Chart 2 shows the magnitude of UK fiscal impulses since 1980. It captures very starkly the extent of the loosening of the fiscal stance in 2020 in response to the COVID-19 pandemic. (Click here for a PowerPoint of the chart.) In 2020 the cyclically-adjusted primary deficit to potential output ratio rose from 1.67 to 14.04 per cent. This represents a positive fiscal impulse of 12.4 per cent of GDP.
A tightening of fiscal policy followed the waning of the pandemic. 2021 saw a negative fiscal impulse of 10.1 per cent of GDP. Subsequent tightening was tempered by policy measures to limit the impact on the private sector of the cost-of-living crisis, including the Energy Price Guarantee and Energy Bills Support Scheme.
In comparison, the fiscal response to the global financial crisis led to a cumulative increase in the cyclically-adjusted primary deficit to potential GDP ratio from 2007 to 2009 of 5.0 percentage points. Hence, the financial crisis saw a positive fiscal impulse of 5 per cent of GDP. While smaller in comparison to the discretionary fiscal responses to the COVID-19 pandemic, it was, nonetheless, a sizeable loosening of the fiscal stance.
Sustainability and well-being of the public finances
The recent fiscal interventions have implications for the financial well-being of the public-sector. Not least, the financing of the positive fiscal impulses has led to a substantial growth in the accumulated size of the public-sector debt stock. At the end of 2006/7 the public-sector net debt stock was 35 per cent of GDP; at the end of the current financial year, 2023/24, it is expected to be 103 per cent.
As we saw at the outset, in an environment of rising interest rates, the increase in the public-sector debt to GDP ratio creates significant additional costs for government, a situation that is made more difficult for government not only by the current flatlining of economic activity, but by the low underlying rate of economic growth seen since the financial crisis. The combination of higher interest rates and lower economic growth has adverse implications for the sustainability of the public finances and the ability of the public sector to absorb the effects of future economic crises.
- Autumn Statement 2023: When is it and how will it affect me?
BBC News (16/11/23)
- What is the Autumn Statement?
House of Commons Library (13/11/23)
- Putting the fiscal toothpaste back into the tube: It’s time to normalise the euro area fiscal stance in 2024
VoxEU, Niels Thygesen, Roel Beetsma, Massimo Bordignon, Xavier Debrun, Mateusz Szczurek, Martin Larch, Matthias Busse, Mateja Gabrijelcic, Laszlo Jankovics and Janis Malzubris (30/6/23)
- Euro zone should tighten fiscal policy in 2024 to curb inflation, European Fiscal Board says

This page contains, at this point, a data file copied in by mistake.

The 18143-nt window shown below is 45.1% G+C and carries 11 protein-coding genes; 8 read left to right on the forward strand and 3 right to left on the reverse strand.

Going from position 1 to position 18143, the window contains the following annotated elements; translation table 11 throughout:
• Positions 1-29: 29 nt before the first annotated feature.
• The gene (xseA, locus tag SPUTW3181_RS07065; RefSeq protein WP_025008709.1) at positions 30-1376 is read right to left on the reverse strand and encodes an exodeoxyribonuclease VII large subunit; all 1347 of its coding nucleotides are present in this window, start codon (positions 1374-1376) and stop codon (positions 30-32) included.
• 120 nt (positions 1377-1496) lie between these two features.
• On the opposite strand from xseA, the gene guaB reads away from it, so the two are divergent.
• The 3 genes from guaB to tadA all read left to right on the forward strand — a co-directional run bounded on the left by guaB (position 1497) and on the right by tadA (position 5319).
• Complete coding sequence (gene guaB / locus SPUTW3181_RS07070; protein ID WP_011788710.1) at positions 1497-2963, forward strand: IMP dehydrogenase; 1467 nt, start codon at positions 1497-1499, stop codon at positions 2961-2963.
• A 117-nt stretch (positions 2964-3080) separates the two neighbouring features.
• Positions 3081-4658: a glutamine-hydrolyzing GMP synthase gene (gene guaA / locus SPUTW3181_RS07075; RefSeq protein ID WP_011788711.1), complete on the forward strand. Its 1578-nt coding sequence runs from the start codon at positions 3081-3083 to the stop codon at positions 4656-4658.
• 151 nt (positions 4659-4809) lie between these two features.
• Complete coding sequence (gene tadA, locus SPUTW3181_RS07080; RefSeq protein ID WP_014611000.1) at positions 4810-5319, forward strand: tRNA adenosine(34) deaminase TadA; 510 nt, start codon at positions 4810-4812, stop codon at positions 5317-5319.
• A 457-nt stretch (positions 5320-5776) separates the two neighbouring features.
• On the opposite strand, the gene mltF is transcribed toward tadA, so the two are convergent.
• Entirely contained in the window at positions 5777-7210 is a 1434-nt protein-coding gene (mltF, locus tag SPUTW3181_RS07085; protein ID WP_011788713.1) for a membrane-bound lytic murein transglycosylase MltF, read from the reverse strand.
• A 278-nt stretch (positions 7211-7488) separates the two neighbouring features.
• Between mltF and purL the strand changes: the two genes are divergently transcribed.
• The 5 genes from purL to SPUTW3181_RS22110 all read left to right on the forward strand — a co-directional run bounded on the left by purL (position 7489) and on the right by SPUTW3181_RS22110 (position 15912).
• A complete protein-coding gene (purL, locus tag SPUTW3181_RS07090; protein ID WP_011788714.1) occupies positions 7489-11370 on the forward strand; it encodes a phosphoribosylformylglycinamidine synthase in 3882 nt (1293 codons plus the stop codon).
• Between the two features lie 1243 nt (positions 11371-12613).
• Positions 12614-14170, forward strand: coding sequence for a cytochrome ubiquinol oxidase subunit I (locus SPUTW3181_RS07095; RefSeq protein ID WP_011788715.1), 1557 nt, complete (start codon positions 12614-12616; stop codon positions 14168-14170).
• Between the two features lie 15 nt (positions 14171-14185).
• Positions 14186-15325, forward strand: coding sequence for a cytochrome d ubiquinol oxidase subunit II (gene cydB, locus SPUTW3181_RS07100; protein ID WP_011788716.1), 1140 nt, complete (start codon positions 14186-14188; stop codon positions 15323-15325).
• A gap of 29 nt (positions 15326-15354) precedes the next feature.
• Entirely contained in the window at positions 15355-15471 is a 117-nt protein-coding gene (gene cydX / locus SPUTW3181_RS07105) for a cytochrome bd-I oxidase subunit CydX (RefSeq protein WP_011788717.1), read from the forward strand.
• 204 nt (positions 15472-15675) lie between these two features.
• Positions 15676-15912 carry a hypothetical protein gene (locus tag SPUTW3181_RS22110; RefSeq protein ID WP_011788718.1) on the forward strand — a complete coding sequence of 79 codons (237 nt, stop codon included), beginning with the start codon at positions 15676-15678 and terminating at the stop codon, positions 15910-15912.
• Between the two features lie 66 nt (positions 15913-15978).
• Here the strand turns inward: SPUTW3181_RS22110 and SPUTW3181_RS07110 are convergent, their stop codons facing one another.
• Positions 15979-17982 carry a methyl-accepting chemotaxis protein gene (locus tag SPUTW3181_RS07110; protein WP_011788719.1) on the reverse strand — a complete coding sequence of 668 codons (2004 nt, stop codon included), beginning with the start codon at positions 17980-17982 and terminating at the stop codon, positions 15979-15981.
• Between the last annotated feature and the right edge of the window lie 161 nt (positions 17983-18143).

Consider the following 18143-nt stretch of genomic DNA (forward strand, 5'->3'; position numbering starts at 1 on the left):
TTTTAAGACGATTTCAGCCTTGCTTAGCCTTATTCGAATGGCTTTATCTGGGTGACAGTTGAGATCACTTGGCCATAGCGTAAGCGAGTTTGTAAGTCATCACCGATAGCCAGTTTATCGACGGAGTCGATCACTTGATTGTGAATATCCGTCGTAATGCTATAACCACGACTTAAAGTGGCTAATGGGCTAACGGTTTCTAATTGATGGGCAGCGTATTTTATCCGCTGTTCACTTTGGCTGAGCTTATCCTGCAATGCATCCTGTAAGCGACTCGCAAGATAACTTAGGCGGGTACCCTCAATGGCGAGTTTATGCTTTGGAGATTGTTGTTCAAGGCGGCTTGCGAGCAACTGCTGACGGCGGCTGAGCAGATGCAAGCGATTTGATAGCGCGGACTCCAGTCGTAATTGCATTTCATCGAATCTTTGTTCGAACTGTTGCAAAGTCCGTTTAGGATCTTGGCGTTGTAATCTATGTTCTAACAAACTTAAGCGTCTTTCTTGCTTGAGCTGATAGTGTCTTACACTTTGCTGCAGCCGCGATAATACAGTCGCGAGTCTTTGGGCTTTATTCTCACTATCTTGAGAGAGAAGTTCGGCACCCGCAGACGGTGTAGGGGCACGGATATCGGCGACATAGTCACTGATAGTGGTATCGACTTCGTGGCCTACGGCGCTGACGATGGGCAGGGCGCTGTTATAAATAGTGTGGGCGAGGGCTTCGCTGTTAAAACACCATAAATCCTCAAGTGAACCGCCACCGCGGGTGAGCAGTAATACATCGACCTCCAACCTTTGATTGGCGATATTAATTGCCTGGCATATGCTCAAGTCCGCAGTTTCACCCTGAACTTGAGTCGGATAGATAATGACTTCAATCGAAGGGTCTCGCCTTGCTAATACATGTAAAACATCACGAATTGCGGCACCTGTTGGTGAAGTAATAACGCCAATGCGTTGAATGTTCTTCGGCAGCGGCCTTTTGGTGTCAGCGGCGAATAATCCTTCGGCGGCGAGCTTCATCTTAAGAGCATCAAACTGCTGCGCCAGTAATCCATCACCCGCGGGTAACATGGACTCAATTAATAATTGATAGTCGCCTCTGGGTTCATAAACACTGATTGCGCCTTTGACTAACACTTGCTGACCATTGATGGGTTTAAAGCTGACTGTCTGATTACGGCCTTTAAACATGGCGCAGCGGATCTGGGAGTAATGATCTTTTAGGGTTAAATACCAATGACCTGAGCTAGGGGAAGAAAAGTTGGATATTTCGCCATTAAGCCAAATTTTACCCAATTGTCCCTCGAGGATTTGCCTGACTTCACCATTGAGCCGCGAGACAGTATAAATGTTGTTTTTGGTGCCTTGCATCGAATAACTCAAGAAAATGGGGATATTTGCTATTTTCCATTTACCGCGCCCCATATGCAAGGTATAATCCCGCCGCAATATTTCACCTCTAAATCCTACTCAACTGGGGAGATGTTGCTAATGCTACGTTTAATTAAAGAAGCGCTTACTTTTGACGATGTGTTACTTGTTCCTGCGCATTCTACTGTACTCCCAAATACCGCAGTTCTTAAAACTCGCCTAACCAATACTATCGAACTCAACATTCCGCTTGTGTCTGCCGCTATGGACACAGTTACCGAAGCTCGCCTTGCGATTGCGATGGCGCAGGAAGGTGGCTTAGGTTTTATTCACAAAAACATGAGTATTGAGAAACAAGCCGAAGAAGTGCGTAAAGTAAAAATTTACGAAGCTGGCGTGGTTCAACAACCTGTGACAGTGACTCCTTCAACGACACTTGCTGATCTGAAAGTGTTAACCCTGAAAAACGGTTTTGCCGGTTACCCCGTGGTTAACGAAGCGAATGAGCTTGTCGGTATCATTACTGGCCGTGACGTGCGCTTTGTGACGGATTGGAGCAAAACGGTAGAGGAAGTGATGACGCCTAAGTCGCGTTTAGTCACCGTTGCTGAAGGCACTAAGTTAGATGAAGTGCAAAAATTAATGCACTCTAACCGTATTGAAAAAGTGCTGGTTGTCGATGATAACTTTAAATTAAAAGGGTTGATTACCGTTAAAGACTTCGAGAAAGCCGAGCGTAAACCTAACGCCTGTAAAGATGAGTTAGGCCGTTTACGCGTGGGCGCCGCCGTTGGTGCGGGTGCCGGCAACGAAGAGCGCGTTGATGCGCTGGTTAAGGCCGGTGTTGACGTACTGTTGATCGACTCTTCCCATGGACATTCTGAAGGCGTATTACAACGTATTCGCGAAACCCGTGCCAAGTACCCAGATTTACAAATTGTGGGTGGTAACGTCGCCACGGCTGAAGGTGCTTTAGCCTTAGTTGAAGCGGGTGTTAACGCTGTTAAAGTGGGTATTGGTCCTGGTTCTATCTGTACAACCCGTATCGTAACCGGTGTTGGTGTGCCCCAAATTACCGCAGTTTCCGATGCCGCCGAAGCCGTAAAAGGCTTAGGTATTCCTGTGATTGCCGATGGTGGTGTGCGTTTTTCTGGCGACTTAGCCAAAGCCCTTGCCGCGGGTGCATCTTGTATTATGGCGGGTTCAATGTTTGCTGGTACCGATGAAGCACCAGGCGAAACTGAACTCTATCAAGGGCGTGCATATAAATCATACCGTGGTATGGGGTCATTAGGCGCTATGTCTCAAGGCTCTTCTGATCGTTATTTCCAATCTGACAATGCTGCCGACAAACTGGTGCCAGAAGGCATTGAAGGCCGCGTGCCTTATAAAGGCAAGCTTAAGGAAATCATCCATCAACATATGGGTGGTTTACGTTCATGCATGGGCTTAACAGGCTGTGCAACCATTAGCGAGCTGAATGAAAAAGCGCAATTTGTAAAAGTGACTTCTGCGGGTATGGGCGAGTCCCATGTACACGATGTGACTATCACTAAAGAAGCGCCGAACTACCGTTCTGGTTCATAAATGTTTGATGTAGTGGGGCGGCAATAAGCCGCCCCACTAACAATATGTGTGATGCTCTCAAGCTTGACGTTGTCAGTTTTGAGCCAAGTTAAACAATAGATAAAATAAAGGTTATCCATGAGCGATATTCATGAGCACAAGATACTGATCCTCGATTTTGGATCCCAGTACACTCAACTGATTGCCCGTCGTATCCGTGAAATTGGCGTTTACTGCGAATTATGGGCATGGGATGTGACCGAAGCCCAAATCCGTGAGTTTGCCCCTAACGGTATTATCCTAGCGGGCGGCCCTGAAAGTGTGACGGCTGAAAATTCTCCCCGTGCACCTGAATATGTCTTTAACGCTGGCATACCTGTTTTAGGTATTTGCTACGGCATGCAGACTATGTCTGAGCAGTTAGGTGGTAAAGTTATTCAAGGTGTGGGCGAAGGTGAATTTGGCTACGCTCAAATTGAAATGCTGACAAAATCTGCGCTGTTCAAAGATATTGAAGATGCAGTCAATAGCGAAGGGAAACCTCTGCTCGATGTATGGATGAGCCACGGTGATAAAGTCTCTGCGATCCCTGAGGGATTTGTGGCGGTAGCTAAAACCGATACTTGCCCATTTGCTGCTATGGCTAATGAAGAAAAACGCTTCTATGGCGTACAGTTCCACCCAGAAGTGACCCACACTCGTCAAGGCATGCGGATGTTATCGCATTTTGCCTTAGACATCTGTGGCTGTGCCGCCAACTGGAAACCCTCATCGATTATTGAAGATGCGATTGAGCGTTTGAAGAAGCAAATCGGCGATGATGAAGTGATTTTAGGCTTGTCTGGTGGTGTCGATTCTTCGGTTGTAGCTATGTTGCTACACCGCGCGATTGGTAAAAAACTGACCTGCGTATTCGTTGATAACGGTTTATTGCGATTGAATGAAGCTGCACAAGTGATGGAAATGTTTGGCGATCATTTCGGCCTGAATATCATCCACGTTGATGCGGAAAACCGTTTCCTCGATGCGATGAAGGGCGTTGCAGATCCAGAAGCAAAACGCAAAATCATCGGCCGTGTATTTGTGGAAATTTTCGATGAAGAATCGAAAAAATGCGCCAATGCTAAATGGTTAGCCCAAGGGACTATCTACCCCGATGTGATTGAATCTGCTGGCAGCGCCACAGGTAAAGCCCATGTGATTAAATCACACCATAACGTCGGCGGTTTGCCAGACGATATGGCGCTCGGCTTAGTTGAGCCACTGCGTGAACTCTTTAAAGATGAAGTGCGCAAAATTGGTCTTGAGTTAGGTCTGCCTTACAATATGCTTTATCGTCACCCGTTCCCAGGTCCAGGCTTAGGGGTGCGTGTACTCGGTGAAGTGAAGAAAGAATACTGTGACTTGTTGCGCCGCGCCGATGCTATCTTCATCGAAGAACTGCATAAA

Reuters, Jan Strupczewski (28/6/23)
- Hutchins Center Fiscal Impact Measure: Federal, State and Local Fiscal Policy and the Economy
Brookings, Eli Asdourian, Louise Sheiner, and Lorae Stojanovic (27/10/23)
- IFS Green Budget
Institute for Fiscal Studies, Carl Emmerson, Paul Johnson and Ben Zaranko (eds) (October 2023)
- Explain what is meant by the following fiscal terms: (a) structural deficit; (b) automatic stabilisers; (c) discretionary fiscal policy; (d) primary deficit.
- What is the difference between current and capital public expenditures? Give some examples of each.
- Consider the following two examples of public expenditure: grants from government paid to the private sector for the installation of energy-efficient boilers, and welfare payments to unemployed people. How are these expenditures classified in the public finances and what fiscal objectives do you think they meet?
- Which of the following statements about the primary balance is FALSE?
(a) In the presence of debt interest payments a primary deficit will be smaller than a budget deficit.
(b) In the presence of debt interest payments a primary surplus will be smaller than a budget surplus.
(c) The primary balance differs from the budget balance by the size of debt interest payments.
(d) None of the above.
- Explain the difference between a fiscal impulse and a fiscal multiplier.
- Why is low economic growth likely to affect the sustainability of the public finances? What other factors could also matter?
The French economy is flatlining. It has just recorded the second quarter of zero economic growth, with growth averaging just 0.02% over the past 12 months. What is more, the budget deficit is rising, not falling. In April this year, the French finance minister said that the deficit would fall from 4.3% in 2013 to 3.8% in 2014 and to the eurozone ceiling of 3% in 2015. He is now predicting that it will rise this year to 4.4% and not reach the 3% target until 2017.
The deficit is rising because a flatlining economy is not generating sufficient tax revenues. What is more, expenditure on unemployment benefits and other social protection is rising as unemployment has risen, now standing at a record 10.3%.
And it is not just the current economic situation that is poor; the outlook is poor too. The confidence of French companies is low and falling, and investment plans are muted. President Hollande has pledged to cut payroll taxes to help firms, but so far this has not encouraged firms to invest more.
So what can the French government do? And what can the EU as a whole do to help revive not just the French economy but most of the rest of the eurozone, which is also suffering from zero, or near zero, growth?
There are two quite different sets of remedies being proposed.
The first comes from the German government and increasingly from the French government too. This is to stick to the austerity plans: to get the deficit down; to reduce the size of government in order to prevent crowding out; and to institute market-orientated supply-side policies that are business friendly, such as reducing business regulation. Business leaders in France, who generally back this approach, have called for reducing the number of public holidays and scrapping the maximum 35-hour working week. They are also seeking reduced business taxes, financed by reducing various benefits.